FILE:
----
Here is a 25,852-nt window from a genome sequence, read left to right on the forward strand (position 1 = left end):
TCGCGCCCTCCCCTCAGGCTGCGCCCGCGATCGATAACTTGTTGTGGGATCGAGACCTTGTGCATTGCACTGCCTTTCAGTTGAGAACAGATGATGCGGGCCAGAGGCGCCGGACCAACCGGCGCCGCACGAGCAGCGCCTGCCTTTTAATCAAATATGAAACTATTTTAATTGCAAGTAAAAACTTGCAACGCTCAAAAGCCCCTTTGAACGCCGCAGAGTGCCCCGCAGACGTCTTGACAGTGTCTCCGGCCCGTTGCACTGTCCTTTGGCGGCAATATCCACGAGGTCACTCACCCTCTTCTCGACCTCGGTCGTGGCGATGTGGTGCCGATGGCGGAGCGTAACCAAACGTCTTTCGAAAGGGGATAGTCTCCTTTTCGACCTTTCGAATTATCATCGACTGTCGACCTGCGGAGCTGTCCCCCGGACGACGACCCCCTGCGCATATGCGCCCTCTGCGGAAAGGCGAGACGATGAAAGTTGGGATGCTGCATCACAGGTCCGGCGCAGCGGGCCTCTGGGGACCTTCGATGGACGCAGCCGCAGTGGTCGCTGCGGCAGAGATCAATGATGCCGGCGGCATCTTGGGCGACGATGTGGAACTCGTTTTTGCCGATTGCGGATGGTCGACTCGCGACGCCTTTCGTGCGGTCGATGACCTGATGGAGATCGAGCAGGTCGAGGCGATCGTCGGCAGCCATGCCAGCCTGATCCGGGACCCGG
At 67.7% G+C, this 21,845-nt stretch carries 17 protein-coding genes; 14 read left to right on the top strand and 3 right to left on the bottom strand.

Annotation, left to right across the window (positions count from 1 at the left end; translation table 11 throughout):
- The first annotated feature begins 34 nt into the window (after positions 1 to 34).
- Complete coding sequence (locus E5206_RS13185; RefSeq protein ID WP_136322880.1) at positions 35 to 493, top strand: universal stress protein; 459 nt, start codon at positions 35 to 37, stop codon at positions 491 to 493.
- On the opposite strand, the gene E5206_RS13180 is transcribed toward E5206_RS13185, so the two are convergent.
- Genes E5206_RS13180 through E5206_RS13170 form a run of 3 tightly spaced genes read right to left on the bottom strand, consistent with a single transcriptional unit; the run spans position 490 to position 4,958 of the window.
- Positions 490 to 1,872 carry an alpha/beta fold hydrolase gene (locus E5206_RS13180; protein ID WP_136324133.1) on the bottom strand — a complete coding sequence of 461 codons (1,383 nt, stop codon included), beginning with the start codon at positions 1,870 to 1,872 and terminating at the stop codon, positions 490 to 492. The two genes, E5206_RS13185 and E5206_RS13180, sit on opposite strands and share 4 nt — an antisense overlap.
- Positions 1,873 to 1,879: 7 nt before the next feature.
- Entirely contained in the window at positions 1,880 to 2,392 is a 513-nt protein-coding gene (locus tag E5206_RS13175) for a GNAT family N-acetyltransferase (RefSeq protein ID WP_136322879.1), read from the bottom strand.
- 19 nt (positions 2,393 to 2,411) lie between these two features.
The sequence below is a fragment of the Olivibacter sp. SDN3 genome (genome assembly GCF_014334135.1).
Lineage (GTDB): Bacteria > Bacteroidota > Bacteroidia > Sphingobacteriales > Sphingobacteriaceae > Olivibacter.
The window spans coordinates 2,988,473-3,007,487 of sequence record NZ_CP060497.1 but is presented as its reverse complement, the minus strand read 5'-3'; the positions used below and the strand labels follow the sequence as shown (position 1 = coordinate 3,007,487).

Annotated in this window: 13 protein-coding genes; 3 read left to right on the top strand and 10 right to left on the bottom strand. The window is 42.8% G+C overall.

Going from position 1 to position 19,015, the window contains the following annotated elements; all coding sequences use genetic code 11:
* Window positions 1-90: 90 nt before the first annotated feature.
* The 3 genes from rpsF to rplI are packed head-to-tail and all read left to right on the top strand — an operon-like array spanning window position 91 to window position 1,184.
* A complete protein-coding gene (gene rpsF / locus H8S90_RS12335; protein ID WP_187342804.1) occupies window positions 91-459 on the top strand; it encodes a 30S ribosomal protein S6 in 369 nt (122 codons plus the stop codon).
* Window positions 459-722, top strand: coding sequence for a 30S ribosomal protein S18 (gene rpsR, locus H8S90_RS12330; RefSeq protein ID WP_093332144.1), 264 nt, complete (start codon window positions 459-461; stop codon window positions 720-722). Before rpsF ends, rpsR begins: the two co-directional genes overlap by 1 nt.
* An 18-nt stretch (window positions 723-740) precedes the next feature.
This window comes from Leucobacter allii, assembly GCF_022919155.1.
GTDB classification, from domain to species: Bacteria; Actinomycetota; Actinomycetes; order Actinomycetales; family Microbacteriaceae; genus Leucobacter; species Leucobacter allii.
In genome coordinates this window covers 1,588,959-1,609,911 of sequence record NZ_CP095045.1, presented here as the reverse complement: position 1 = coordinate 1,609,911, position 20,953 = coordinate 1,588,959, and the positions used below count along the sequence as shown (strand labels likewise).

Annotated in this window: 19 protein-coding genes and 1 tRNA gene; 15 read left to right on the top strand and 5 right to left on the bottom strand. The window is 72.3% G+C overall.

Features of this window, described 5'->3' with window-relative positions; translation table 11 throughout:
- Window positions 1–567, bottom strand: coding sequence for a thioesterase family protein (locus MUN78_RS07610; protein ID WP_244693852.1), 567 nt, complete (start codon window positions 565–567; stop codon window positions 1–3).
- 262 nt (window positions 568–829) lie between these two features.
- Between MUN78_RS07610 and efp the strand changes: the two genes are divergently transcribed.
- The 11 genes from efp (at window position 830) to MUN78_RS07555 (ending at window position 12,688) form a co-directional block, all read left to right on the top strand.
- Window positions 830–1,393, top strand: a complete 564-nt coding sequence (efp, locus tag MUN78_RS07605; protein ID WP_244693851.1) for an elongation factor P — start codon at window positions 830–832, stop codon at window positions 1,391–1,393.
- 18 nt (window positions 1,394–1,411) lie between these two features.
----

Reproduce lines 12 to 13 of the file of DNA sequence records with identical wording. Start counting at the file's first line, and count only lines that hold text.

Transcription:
- 19 nt (positions 2,393 to 2,411) lie between these two features.
The sequence below is a fragment of the Olivibacter sp. SDN3 genome (genome assembly GCF_014334135.1).